Many people joining skiing holidays for groups can probably already ski, but not everyone. During my trip, there were around six or seven beginners, including myself, so you’re unlikely to be the only one.
Yes, I have already mentioned that I went skiing with my school 16 years ago. But it’s not like riding a bicycle! It’s more dangerous, for starters! Although I did pick it back up surprisingly quickly, so what do I know?
You can rent snowboards through the hostel. But I would say that if you are a complete beginner then opt to ski instead. You’re more likely to have other beginners you can create a little beginner band with for the rest of the week when you’re left to your own devices.
I’m not sure I’d have had nearly as much fun or confidence to ski down some slopes if I didn’t have Rosaley and Joc!
What Are the Other People in the Group Like?
Across both the hostels in Bourg-St-Pierre and Liddes, there were people from the UK, USA, Canada, Brazil, South Africa, Switzerland, Germany, France, Italy, Sweden, Denmark, Ukraine, Moldova, the Netherlands, and many others. There were Spanish-speaking people but I’m not sure from where exactly.
There were too many people to get to know everyone, but everyone was genuinely lovely. Everyone’s on holiday, you know? They’re just there to enjoy themselves and meet some other interesting, friendly travellers instead of taking solo ski trips.
Because of this diverse and fun bunch of people, I ended up part-building an igloo (I made about five blocks of ice out of approx. 5,896 blocks). I was also part of an impromptu origami class!
I went into the sauna every night and ran outside to roll around in the snow before running back to the sauna. Let’s be clear, I have never done anything like this before. And I never would have if I didn’t meet these awesome people on this awesome trip.
How Often Do You Go Skiing?
Every day! Or at least, you can ski every day if you want to. It’s totally up to you. There isn’t a set schedule and whatever the group consensus is will happen.
There are three slopes nearby that you will probably visit during your group ski holiday. La Fouly is great for beginners, Vichères is super close to the hostel and Champex-Lac has beautiful lake views.
You will probably spend your entire first day at La Fouly learning the basics (if you’re a beginner). Vichères is where you’ll probably ski the most since it’s ideal for skiers of all levels and is nearest to the hostel. You will probably go night skiing at La Fouly at least once.
Apart from that, you can ski as often or as little as you like!
Are There Any Other Activities on the Group Ski Holiday?
Skiing holidays for groups aren’t nearly as fun if all you do is ski. Coliving.frilingue offers lots of extra activities you can sign up for if you like.
I visited the thermal baths and spa at Les Bains de Lavey with a small group of guests at the hostel. Another night, I joined another small group to watch the live music at Le Farinet and Pub Mont Fort in the Verbier ski resort nearby.
Plus, the night we had a BBQ we also had a mini party afterwards where we did shots off a ski, sang loudly to emo songs and some of us might have also danced to Saturday Night by Whigfield because some of us just can’t help ourselves. So much fun!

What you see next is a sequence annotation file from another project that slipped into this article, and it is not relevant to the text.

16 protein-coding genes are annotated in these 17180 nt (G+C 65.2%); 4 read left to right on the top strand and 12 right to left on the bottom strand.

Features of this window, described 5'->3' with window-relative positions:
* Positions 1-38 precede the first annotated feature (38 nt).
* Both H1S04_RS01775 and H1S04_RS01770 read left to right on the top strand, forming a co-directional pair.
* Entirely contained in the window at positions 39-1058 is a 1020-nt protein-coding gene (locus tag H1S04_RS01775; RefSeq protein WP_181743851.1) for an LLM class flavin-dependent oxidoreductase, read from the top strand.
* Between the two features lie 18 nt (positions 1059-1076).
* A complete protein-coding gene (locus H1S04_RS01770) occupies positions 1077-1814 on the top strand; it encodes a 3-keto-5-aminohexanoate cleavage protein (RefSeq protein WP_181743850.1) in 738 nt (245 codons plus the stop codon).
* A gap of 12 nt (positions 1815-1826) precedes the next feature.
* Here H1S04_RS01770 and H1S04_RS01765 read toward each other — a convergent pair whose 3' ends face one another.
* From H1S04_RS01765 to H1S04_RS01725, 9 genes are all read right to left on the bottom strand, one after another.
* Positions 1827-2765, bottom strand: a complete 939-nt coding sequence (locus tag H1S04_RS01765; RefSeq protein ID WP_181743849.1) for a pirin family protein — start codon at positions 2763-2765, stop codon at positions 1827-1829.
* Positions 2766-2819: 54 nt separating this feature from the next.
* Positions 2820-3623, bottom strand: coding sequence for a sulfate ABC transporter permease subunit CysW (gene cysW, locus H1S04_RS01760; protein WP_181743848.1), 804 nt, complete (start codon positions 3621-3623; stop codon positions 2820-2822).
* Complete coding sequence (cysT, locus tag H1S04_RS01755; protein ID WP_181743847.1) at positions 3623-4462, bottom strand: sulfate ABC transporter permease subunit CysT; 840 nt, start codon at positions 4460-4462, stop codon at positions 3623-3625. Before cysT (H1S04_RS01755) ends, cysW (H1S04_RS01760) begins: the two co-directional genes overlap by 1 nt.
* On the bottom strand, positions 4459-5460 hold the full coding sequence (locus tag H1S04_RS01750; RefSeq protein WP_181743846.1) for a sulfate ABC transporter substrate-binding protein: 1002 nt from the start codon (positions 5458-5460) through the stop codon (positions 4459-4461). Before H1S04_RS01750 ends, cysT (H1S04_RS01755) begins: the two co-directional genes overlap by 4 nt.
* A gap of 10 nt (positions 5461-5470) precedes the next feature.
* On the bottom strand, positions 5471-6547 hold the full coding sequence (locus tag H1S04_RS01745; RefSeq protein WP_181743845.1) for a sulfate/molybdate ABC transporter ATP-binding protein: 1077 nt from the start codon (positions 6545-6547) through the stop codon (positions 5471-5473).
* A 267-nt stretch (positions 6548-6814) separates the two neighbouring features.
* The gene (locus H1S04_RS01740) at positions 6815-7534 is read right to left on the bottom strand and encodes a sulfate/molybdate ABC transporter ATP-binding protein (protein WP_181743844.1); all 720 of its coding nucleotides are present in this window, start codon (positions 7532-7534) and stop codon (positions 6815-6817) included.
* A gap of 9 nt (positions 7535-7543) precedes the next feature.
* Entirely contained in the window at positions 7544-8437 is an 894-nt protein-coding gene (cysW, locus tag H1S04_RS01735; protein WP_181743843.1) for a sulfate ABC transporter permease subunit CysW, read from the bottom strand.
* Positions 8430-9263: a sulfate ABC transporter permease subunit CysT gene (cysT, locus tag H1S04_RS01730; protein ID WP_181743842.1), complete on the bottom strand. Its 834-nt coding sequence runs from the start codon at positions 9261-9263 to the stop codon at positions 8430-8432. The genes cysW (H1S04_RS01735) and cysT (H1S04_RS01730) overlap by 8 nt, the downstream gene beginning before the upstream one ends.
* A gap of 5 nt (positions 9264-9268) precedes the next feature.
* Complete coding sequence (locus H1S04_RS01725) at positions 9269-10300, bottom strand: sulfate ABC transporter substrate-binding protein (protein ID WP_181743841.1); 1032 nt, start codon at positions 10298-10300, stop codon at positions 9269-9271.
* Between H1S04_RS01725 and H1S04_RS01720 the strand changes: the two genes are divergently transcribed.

Taking a day trip to Aosta and snowshoeing were two other activities that we also could have done.
What Are the Transportation Options?
I’ve already mentioned that daily transport to the slopes is included. That does not mean that you can demand someone take you to the slopes as and when you choose! But if you want to join in whenever everyone else wants to head to the slopes, you can.
If you wanted to have a lie-in or get back to the hostel early for whatever reason, you could always see if someone with a car was heading to the slopes at a different time and catch a lift with them. Most people didn’t drive to Liddes but a good chunk did so this was a viable option.
And there’s always the bus! Buses passed through Liddes to the slopes at Vichères every hour. Even better, the bus is included in your ski pass. You can ask the staff when you get to the hostel for more details.
Don’t book this group ski holiday thinking it will be like any other tour group. There’s no strict schedule and you will not be herded around like cattle. It’s flexible and changeable and that’s one of the reasons why it’s such a great choice if you’re looking for ski solo holidays.
How Much Does This Group Skiing Holiday Cost?
It probably costs a lot less than you think! I’ve already mentioned my ski pass was €80 and the rental was €100. Two weeks’ accommodation in a shared dorm was only €300 when I was there which is only €21 a night (I paid far more for a hostel in Geneva!). Don’t forget, that includes transport to the slopes.
It’s an incredibly cost-effective way to enjoy solo skiing holidays, especially if you’re travelling full-time.
Can I Book With a Friend/Partner or Do I Have to Travel Solo?
Absolutely! Off the top of my head, there were at least four couples across the two hostels. Two people booked the trip as friends and three people were siblings.
Everyone else was a solo traveller but it’s totally fine to book with someone else. There are options for you to book a private dorm for yourselves, too.
Anything Else To Know About This Group Ski Holiday?
You might have noticed that I called this group ski holiday a ‘ski workation.’ Why? Because that’s technically what it is! It’s a working ski vacation for digital nomads, remote workers or travellers temporarily working on the road.
That’s why, on some days, other guests may not want to spend all day on the slopes. They might only want to ski in the mornings or afternoons around client calls or take the whole day off from time to time.
But it’s really, really not essential to be a digital nomad to book this group ski holiday. Some guests were just travelling long-term and some used the trip as a proper holiday. You can use the downtime to read, go for a walk, have lunch in the town, or play a game of pool!
Plus, if you’re a solo traveller and have been wondering how to extend your time on the road, this could be a fantastic opportunity for you. You’ll meet remote workers with a wide variety of jobs and skills who could inspire you to give working on the road a try.
And that’s everything you need to know about the most perfect group ski holiday in Switzerland! Feel free to ask me any questions in the comments below Big thank you once again to Coliving.frilingue for hosting this amazing stay.